I believe that what drove Pozdnyshev to killing his wife was not just jealousy but fear. He was afraid that the sexual immorality he practiced as a youth would come back to haunt him in form of his wife’s infidelity. He had little or no trust in her and even though he strongly believed that she was having an affair with the violinist, he could not prove it. Unfortunately it was never said if Pozdnyshev’s suspicions of his wife were true or if he was just insecure and what he saw in the study that evening he murdered her, his wife in the violinist’s arms, was what his mind wanted him to see.

Overall, I would give the book an average rating. The first half of the book was very interesting, where he laid the foundation for his beliefs and why he thought that way but in the second half, as Pozdnyshev narrated the story of his marriage, I was left confused, disagreeing with almost all of his beliefs. It was not the most enjoyable read but was very  thought provoking.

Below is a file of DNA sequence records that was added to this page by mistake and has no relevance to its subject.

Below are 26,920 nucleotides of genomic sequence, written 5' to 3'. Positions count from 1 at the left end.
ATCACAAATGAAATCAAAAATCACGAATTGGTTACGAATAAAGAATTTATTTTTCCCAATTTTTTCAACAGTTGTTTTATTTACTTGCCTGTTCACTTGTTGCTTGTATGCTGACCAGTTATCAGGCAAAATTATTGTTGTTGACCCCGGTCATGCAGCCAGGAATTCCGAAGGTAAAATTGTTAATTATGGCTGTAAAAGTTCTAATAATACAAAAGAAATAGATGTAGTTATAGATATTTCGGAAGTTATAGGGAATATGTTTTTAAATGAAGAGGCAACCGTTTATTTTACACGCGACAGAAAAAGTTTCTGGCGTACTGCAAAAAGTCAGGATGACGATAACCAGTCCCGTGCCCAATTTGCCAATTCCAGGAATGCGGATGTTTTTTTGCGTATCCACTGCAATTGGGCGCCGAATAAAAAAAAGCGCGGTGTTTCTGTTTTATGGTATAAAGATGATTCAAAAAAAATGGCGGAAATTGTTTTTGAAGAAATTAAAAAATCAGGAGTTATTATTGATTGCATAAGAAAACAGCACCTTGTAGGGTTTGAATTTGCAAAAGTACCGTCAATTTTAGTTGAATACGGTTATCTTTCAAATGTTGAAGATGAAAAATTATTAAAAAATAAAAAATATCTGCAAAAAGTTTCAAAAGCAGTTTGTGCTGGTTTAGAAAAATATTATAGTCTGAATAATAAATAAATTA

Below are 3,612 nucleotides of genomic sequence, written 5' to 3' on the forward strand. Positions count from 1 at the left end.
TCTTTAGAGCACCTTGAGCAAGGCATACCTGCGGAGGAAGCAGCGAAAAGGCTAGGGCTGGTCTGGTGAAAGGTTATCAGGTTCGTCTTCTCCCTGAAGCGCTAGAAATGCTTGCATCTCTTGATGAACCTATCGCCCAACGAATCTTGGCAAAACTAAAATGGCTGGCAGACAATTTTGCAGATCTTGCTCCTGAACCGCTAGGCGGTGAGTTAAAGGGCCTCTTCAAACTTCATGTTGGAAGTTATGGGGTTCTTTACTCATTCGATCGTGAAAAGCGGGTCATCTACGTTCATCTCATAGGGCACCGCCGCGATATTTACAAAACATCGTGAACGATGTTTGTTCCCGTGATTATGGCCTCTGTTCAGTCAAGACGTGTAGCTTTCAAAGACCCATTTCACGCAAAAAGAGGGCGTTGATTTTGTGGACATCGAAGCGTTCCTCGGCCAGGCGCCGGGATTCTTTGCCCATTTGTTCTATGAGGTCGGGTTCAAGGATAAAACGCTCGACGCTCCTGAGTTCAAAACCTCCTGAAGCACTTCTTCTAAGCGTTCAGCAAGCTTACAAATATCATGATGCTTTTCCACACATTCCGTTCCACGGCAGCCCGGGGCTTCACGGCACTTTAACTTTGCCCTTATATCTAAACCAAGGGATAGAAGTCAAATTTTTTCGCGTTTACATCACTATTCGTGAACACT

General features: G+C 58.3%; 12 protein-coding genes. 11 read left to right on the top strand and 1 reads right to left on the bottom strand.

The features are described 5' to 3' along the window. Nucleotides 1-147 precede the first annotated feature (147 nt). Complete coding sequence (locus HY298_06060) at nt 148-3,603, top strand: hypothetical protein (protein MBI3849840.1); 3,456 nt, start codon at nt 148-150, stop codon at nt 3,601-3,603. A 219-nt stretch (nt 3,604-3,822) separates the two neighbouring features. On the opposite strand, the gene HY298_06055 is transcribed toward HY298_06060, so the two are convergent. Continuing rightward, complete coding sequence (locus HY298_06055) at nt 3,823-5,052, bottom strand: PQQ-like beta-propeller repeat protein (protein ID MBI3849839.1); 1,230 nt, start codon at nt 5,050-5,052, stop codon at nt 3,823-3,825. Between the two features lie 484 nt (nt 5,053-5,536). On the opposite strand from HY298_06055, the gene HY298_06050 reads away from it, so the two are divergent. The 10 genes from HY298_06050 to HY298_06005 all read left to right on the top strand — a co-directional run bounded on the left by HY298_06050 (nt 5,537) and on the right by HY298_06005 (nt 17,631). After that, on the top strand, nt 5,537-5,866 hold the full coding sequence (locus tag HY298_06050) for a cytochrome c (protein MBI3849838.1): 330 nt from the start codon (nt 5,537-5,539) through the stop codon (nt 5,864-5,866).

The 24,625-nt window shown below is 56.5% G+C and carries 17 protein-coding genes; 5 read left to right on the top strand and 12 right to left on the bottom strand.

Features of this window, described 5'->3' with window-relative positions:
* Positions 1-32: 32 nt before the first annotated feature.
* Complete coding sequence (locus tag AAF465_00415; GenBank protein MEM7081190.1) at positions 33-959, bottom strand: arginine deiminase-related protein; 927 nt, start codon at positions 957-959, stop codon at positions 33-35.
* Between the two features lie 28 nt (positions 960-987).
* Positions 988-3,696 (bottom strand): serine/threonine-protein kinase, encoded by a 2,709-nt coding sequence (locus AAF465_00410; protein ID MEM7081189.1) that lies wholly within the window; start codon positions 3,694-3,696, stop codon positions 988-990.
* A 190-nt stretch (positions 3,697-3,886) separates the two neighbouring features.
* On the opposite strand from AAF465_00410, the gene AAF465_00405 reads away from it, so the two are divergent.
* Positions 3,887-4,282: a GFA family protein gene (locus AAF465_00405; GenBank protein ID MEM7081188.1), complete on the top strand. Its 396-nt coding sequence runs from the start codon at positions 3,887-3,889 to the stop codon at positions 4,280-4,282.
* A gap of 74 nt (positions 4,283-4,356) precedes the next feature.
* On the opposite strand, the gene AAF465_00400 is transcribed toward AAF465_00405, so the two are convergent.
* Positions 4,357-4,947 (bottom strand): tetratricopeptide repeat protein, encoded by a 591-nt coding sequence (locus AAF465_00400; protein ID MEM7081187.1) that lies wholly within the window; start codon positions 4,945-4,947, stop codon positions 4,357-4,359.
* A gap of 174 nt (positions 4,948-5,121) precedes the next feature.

I’m back

I’m sorry for the hiatus. You see, I started a new job and other things (which I will be talking about later) came up and it was down to proper time management… something I haven’t quite gotten a hang of yet. I won’t bore you with details on how that’s going but here’s a summary of what i’ve been up to:

Hair: Good news! My hair’s doing much better now. I have tried my best to obey the golden rules and it’s paying off. All I can say is moisturise! moisturise!! moisturise!!! That’s the summary of my regimen. My hair (both the natural and relaxed bit) is softer than it’s ever been. Expect a post on my regimen soon, I promise it won’t be long before it comes. Best thing is that I found a spritz concoction that I use on my hair everyday and it’s been a life saver. Right now i’m doing more of the protective styling while I allow my new growth to grow.